The week before Shavuot made my head spin. I had a few wonderful shows in Northern California and then returned to LA to sing the National Anthem and G-d Bless America at the Dodger-Mets game. Yes, the Dodgers won. The next night I regaled 1200 people at the Beverly Hilton and then drove to San Diego to perform at a beautiful Torah dedication parade and concert. I made it home with an hour to go before candlelighting, hugged my wife and kids and dashed off to shul for the afternoon services for Erev Shavuot.
This is when things got interesting. You see, I have a few rabbis with whom I REALLY connect. Rare individuals that see the big picture, have such a deep knowledge of text and “live” their learning. Shavuot with Rabbi Simcha Weinberg was enlightening to say the least. We learned almost continuously over the three-day weekend. That night he spoke at services and then resumed teaching from 11pm until 5am. The topic, near and dear to my heart, was Hallel! After a powerful sunrise Shachrit (morning service) we picked it up again for the second night of the holiday, which this year also happened to be Shabbat. More inspired classes, incredible celebratory meals and then a final class Sunday Night. I felt like I was opened up, inside out. Firing on all cylinders. With a new enthusiasm for the “same ole'” prayers, new eyes to see the colors of life.
You might wonder what Hashem had in store for me now that I had spiritually awakened from my day-to-day daze. Monday morning I opened up my studio, turned on the various racks of audio gear and started my trusty Mac. My first move is usually to check my email. Since I had been away I had hundreds begging for attention. Two of them caught my eye, both with the heading “Baruch Dayan HaEmet,” or, Blessed is the True Judge. These are the emails that I never want to read. This is the phrase that Jewish people utter when they hear shocking news, usually upon hearing about someone’s death. Just when you might say “oh, it’s not fair” or “where was G-d?” we insist that G-d knows exactly what’s going on and that even though we might not understand, this tragedy is also His will.
Two of our dear friends lost their wives. Unrelated incidents, strangers to one another, one suddenly, one gradually. But both were young mothers, each with three young children. Strikingly beautiful women, righteous, beacons of charity and kindness in their communities. Two agonizing funerals. Intense shiva minyanim (first week of mourning prayers.) After the first funeral I was asked to lead the prayers at the mother’s home. I should have never agreed: I screamed and sobbed throughout the service, starting and stopping and trying again. When acknowledging their guests the husbands would bravely tell anecdotes about their wives and then convulse again in misery. Speechless friends and family watched as prepubescent kids struggled with kaddish.
Midweek I went to the first game of the Laker-Magic finals with my brother Joey. Yes, life is for the living. The energy was palpable as the crowd jumped to its feet with every heroic basket. Such miraculous coordination, control and perseverance. Such a din that I resorted to earplugs halfway through the game. Afterwards, I went to hear some of the greatest musicians in world play at an LA nightclub. No exaggeration. David Garfield led his septet through the brambles of some of the thorniest charts imaginable, bringing waves of unbridled pleasure to this music lover. Spontaneous melodies soaring over the deepest grooves. Seemingly impossible dexterity coupled with restraint and subtlety. Again I was brought to tears, but this time they were the tears joy.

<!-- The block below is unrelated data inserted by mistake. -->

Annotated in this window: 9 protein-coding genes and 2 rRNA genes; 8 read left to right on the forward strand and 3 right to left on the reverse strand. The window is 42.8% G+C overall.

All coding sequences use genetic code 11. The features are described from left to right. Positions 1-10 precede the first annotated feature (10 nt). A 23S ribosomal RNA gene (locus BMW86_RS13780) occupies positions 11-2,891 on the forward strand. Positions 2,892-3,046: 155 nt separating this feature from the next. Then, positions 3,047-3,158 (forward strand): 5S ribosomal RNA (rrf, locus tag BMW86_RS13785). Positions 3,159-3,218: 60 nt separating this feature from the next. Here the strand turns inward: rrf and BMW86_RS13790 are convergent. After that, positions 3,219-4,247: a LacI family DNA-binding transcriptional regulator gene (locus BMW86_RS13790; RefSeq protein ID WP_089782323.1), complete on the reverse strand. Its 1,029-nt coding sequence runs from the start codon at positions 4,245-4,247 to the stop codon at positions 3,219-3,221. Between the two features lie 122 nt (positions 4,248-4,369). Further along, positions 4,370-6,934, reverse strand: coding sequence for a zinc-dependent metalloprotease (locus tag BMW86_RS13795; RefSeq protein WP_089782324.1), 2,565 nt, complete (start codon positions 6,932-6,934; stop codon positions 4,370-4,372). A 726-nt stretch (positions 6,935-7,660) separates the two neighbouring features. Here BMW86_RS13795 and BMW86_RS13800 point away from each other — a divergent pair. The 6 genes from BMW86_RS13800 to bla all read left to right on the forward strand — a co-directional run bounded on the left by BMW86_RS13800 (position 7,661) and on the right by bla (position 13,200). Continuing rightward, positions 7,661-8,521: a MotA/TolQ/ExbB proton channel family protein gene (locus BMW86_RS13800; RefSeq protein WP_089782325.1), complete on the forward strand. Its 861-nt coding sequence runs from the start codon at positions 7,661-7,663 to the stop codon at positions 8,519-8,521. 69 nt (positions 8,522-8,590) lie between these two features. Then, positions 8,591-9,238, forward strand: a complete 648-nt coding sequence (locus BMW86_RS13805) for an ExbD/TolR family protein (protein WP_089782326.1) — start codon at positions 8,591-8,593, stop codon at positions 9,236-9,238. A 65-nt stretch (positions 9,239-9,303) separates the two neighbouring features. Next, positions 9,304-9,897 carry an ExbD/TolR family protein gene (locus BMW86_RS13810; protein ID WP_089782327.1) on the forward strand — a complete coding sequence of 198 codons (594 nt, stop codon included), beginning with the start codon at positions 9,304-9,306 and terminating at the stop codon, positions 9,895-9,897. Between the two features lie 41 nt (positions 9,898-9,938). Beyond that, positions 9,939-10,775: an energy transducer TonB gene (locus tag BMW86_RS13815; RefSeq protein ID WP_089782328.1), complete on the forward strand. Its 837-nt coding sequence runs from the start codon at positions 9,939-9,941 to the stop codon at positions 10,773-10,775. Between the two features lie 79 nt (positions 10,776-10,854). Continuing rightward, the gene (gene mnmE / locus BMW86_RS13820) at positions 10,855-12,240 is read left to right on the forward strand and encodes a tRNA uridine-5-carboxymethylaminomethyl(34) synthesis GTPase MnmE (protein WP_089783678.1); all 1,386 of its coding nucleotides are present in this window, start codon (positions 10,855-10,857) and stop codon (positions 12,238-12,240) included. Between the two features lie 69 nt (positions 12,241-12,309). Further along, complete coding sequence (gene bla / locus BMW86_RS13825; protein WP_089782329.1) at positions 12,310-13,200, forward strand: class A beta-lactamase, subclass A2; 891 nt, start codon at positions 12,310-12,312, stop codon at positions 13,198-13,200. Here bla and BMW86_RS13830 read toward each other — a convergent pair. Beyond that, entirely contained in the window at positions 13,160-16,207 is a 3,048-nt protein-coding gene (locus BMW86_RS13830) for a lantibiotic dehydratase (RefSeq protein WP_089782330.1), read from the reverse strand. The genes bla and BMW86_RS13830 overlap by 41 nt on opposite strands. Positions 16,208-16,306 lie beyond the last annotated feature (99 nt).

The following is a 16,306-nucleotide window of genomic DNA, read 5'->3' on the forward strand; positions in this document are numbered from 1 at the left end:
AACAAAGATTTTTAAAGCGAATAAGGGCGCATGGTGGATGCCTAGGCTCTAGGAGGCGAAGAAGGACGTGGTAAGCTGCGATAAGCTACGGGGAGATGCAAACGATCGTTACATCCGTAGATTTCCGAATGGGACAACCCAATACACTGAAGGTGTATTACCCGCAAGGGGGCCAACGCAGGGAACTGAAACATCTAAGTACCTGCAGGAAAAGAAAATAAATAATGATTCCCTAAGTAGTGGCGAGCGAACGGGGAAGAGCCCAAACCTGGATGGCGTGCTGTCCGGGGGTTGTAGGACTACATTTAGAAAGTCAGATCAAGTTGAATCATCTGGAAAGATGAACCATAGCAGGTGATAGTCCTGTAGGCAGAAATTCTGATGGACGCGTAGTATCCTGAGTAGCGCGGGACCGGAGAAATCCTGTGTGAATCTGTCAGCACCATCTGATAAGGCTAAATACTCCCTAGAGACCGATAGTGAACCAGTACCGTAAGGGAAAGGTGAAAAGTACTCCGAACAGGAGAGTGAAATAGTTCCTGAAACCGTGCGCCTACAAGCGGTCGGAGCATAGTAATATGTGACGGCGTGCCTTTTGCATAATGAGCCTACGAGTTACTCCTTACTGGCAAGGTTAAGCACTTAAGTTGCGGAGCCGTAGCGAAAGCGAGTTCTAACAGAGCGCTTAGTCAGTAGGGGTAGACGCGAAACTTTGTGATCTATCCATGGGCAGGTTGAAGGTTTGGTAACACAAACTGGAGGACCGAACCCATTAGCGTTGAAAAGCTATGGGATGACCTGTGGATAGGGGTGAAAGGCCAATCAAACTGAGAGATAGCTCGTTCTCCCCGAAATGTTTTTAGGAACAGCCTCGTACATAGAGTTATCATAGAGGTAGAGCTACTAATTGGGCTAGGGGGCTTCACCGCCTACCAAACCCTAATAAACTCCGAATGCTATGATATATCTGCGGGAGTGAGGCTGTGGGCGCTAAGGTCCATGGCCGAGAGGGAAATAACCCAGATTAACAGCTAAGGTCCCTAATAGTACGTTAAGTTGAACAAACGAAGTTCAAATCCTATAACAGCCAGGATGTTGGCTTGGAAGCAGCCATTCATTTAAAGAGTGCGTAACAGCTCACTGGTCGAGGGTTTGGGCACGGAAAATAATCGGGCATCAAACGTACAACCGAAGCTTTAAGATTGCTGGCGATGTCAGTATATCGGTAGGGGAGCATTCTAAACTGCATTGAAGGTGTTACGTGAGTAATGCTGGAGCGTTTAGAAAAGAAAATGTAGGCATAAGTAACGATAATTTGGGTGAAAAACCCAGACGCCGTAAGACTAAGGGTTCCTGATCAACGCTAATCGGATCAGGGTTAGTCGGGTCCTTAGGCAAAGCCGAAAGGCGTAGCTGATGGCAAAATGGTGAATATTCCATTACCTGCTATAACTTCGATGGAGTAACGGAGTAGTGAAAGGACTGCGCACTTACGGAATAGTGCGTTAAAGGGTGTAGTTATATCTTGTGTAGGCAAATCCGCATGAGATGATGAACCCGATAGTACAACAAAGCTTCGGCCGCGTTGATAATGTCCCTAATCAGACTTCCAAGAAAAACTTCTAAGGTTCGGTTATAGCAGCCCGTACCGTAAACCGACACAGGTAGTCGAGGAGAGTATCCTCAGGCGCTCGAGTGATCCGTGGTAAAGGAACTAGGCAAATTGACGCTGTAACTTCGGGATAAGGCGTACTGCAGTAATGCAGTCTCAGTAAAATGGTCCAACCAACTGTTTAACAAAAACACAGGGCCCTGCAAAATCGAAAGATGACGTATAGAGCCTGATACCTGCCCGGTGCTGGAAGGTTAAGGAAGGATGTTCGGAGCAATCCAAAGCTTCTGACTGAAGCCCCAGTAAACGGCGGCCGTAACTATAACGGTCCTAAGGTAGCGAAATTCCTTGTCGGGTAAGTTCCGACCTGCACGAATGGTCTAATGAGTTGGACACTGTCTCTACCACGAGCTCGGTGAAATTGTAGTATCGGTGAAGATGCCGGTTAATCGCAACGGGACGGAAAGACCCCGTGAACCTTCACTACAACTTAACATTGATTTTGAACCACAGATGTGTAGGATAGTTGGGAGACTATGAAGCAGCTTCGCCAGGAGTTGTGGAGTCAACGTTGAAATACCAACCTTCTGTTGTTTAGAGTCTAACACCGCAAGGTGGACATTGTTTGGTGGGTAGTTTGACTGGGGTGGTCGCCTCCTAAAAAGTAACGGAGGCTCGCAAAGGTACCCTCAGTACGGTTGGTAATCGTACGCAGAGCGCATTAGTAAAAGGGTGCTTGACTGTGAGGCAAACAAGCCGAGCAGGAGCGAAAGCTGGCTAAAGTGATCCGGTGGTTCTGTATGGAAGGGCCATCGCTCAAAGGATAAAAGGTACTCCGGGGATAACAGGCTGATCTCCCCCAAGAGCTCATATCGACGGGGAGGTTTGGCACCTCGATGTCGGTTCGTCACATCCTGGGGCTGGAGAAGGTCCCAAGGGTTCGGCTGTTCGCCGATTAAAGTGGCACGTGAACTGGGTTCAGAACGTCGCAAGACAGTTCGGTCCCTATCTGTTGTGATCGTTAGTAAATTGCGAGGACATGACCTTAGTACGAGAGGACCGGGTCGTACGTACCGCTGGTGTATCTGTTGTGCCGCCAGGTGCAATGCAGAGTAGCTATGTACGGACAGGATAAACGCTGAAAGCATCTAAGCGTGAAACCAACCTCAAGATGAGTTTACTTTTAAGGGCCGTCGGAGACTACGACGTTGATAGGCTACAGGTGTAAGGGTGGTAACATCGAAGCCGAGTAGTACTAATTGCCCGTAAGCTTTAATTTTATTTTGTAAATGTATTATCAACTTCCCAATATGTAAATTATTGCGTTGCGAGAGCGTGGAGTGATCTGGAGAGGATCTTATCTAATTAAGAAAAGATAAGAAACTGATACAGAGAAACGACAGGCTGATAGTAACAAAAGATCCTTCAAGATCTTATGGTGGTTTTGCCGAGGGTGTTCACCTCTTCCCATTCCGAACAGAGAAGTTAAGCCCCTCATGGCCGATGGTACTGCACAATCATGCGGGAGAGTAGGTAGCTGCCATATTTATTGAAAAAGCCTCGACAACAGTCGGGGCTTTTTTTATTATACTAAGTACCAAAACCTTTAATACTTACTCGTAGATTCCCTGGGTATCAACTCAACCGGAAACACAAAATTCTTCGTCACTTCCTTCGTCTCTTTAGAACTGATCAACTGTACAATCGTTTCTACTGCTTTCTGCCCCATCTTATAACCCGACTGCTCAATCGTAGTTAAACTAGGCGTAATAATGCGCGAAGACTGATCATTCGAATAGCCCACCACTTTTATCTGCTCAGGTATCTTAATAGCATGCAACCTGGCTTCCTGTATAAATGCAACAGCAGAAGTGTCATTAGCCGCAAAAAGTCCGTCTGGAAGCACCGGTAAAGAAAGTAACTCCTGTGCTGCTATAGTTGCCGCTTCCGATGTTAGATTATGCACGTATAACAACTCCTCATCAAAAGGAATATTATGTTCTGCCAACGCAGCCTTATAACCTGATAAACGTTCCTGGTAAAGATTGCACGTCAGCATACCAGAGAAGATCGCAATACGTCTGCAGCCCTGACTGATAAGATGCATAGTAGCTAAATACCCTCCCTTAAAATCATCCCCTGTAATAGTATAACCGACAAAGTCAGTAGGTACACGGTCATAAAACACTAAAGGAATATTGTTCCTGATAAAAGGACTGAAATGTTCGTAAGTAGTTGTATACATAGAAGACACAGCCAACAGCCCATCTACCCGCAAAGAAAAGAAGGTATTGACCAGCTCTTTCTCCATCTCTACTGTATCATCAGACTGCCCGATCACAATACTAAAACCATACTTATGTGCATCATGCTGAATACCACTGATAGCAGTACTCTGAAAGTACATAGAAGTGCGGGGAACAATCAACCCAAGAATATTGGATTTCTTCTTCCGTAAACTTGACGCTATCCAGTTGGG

I decided to drive home the long way, over the canyon, rather than the more expedient freeway. At the top I pulled off at a beautiful wilderness area, the headquarters of the environmental group Tree People, and prayed the evening prayer under a nearly full moon. As I pondered the night sky against the shadows of towering pines I had a realization: while dating my wife, the first party that I saw her throw was a benefit for Tree People. I watched her grace and beauty shine as she catered to her guests and made sure every detail was perfect. That’s when I knew she was the one.
We also have three kids. My wife is the light of my life, beloved in our extended family and treasured in our community. The tragedies of the week hit too close to home. How did this figure in G-d’s plan? Where is the “beneficent kindness” in this daunting sadness?
A year and a half ago I played an incredible wedding at the Beverly Wilshire hotel. Everything was done right…the lighting, décor, flowers, huge crowd…I realized that a clip of their wedding video would be perfect to enhance my “Sam at Your Simcha” page on my new website. But how to find the bride after all this time? This week I started my research and eventually tracked down her brother’s email address. I contacted him and received the reply “which sister are you talking about?” The next day I responded and then a few hours later the sister I was looking for sent me an email. She was contacting me to get the sheet music for one of the songs that I had sung for the processional; I could tell from the context that she had no idea that I was trying to find her. I laughed as I explained the coincidence and we both agreed that we don’t necessarily live in a “small world” but instead that it’s a “large world, well managed.”
The same G-d that orchestrated this “coincidence” also arranged for these two women to pass on this week. This is the same G-d that created the universe, that gave the Torah to the Jewish people, that is helping each of us to navigate our lives. This can be our kavanah (focus) every time we say the Sh’ma. We are always receiving divine messages, heavenly love notes. Shavuot is here to open our hearts to this reality and to encourage us to keep the conversation alive. Please, my friends, let’s not go back to sleep.